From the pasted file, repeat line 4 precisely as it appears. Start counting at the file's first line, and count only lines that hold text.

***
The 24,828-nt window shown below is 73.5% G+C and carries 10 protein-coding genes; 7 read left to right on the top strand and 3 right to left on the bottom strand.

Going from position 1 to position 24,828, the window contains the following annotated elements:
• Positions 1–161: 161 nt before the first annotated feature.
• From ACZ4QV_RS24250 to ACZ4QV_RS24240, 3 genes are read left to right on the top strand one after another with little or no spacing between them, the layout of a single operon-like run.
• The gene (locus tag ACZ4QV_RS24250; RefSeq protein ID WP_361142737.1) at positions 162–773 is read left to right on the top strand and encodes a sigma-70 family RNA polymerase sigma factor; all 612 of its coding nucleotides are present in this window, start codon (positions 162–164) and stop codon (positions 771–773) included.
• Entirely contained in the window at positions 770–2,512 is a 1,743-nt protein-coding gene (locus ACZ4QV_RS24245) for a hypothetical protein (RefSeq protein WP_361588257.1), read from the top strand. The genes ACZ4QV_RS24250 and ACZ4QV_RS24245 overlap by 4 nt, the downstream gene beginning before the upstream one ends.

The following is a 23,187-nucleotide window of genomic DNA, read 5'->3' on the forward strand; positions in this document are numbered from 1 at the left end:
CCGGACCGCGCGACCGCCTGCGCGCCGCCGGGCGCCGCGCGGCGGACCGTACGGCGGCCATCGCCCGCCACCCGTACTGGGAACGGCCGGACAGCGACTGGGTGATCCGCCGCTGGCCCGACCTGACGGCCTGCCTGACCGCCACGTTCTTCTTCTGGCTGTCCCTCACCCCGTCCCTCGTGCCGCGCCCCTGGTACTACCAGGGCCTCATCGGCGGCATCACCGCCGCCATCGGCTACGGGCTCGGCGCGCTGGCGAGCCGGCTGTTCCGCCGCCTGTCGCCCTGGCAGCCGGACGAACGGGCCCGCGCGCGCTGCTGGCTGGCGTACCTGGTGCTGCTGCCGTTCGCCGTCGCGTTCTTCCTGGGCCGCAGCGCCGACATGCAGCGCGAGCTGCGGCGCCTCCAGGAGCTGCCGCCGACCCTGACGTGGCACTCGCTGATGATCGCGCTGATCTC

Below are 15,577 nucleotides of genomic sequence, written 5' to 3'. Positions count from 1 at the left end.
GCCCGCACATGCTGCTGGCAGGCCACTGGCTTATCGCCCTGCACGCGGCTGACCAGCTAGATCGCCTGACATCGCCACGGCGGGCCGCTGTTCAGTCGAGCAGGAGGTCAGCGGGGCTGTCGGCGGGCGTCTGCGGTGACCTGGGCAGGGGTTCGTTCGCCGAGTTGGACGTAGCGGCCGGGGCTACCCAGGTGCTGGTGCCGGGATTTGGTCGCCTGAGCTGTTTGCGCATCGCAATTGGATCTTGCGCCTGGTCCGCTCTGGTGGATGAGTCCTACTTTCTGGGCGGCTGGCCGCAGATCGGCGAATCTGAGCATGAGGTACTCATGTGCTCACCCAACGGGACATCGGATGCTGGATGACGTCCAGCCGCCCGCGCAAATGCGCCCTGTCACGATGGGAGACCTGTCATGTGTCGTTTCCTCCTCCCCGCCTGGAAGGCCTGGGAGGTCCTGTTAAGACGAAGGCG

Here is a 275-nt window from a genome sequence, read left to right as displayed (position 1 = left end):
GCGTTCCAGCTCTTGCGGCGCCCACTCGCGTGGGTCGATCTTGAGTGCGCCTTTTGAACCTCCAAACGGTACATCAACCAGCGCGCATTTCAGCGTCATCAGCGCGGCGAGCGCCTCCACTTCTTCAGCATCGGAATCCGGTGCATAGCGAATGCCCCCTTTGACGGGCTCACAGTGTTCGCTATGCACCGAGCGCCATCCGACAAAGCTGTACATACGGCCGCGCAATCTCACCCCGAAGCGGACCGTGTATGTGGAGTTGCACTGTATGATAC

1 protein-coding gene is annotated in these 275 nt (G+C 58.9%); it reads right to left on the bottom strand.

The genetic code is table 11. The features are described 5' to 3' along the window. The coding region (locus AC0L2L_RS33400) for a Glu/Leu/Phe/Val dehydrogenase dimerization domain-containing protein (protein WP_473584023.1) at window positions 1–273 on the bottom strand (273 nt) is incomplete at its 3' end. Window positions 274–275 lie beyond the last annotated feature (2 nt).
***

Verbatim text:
• From ACZ4QV_RS24250 to ACZ4QV_RS24240, 3 genes are read left to right on the top strand one after another with little or no spacing between them, the layout of a single operon-like run.